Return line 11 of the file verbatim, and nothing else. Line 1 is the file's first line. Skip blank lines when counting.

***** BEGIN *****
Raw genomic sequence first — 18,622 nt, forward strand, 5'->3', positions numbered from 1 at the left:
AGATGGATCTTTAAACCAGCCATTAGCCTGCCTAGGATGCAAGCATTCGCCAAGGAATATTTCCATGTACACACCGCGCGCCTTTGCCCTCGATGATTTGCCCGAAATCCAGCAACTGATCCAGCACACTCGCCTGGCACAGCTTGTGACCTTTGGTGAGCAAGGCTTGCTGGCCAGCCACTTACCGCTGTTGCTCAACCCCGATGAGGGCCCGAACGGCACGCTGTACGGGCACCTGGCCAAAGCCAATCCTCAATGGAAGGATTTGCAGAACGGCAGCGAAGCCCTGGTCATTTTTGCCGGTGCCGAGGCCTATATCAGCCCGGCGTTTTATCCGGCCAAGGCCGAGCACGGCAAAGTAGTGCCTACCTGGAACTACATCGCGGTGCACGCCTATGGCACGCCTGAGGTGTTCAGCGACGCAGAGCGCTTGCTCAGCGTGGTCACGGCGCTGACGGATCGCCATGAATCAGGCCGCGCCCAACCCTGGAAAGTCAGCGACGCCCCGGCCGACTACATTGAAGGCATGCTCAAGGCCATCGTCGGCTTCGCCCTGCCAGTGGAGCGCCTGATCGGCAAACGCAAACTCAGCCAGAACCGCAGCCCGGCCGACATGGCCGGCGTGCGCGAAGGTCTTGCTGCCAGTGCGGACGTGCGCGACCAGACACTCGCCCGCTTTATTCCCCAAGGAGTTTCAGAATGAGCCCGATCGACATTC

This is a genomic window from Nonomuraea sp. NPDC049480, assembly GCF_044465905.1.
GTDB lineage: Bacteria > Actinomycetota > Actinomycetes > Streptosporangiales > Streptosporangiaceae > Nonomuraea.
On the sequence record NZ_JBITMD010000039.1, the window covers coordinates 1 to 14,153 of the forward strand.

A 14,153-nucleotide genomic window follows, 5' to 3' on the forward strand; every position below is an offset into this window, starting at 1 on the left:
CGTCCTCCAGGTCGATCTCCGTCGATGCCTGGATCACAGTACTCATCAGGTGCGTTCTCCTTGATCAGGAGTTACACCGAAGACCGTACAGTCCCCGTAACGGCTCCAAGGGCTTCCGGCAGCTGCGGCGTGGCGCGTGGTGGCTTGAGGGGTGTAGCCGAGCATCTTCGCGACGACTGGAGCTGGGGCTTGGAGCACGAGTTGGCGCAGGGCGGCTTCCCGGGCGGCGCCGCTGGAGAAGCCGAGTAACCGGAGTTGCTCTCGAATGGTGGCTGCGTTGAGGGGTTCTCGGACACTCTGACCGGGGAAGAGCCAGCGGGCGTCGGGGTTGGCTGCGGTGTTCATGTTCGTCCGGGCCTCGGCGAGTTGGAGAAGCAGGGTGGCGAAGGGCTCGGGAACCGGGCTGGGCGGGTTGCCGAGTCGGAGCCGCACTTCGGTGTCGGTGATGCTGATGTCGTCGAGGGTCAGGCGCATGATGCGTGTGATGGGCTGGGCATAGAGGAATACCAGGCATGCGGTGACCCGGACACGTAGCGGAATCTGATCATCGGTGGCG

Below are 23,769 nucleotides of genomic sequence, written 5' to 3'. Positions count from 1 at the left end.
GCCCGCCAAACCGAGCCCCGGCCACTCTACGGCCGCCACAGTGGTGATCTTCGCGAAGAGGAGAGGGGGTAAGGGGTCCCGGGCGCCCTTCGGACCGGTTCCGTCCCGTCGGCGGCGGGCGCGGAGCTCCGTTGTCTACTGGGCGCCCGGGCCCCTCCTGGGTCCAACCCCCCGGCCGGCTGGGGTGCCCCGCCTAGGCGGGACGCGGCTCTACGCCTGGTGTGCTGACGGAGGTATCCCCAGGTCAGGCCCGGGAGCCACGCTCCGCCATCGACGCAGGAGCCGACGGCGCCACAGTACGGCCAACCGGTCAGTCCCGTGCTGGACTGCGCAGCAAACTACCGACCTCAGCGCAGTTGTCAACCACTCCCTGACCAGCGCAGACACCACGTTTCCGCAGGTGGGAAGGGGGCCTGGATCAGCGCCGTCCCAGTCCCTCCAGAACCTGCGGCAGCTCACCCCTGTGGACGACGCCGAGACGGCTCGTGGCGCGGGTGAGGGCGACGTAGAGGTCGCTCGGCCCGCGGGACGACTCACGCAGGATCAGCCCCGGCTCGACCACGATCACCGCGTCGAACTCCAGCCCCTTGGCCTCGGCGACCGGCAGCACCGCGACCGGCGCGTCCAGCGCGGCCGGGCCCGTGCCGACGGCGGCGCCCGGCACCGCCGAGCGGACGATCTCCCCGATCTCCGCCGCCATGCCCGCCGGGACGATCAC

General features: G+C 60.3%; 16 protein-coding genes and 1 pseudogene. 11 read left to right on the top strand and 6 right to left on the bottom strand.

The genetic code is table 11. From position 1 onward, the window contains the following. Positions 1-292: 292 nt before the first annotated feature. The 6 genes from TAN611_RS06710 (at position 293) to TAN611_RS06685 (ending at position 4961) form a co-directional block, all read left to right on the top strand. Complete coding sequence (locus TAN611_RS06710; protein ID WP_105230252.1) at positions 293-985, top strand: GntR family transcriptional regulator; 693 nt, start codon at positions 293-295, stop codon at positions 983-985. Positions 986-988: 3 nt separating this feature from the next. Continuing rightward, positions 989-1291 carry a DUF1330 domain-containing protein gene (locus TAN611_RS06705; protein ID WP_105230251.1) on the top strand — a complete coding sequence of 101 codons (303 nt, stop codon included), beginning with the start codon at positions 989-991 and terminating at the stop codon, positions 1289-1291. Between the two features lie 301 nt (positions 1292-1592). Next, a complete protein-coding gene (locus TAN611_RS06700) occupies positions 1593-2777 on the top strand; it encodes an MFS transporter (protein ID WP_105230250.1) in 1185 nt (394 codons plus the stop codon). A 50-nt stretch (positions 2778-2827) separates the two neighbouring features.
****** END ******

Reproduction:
The genetic code is table 11. From position 1 onward, the window contains the following. Positions 1-292: 292 nt before the first annotated feature. The 6 genes from TAN611_RS06710 (at position 293) to TAN611_RS06685 (ending at position 4961) form a co-directional block, all read left to right on the top strand. Complete coding sequence (locus TAN611_RS06710; protein ID WP_105230252.1) at positions 293-985, top strand: GntR family transcriptional regulator; 693 nt, start codon at positions 293-295, stop codon at positions 983-985. Positions 986-988: 3 nt separating this feature from the next. Continuing rightward, positions 989-1291 carry a DUF1330 domain-containing protein gene (locus TAN611_RS06705; protein ID WP_105230251.1) on the top strand — a complete coding sequence of 101 codons (303 nt, stop codon included), beginning with the start codon at positions 989-991 and terminating at the stop codon, positions 1289-1291. Between the two features lie 301 nt (positions 1292-1592). Next, a complete protein-coding gene (locus TAN611_RS06700) occupies positions 1593-2777 on the top strand; it encodes an MFS transporter (protein ID WP_105230250.1) in 1185 nt (394 codons plus the stop codon). A 50-nt stretch (positions 2778-2827) separates the two neighbouring features.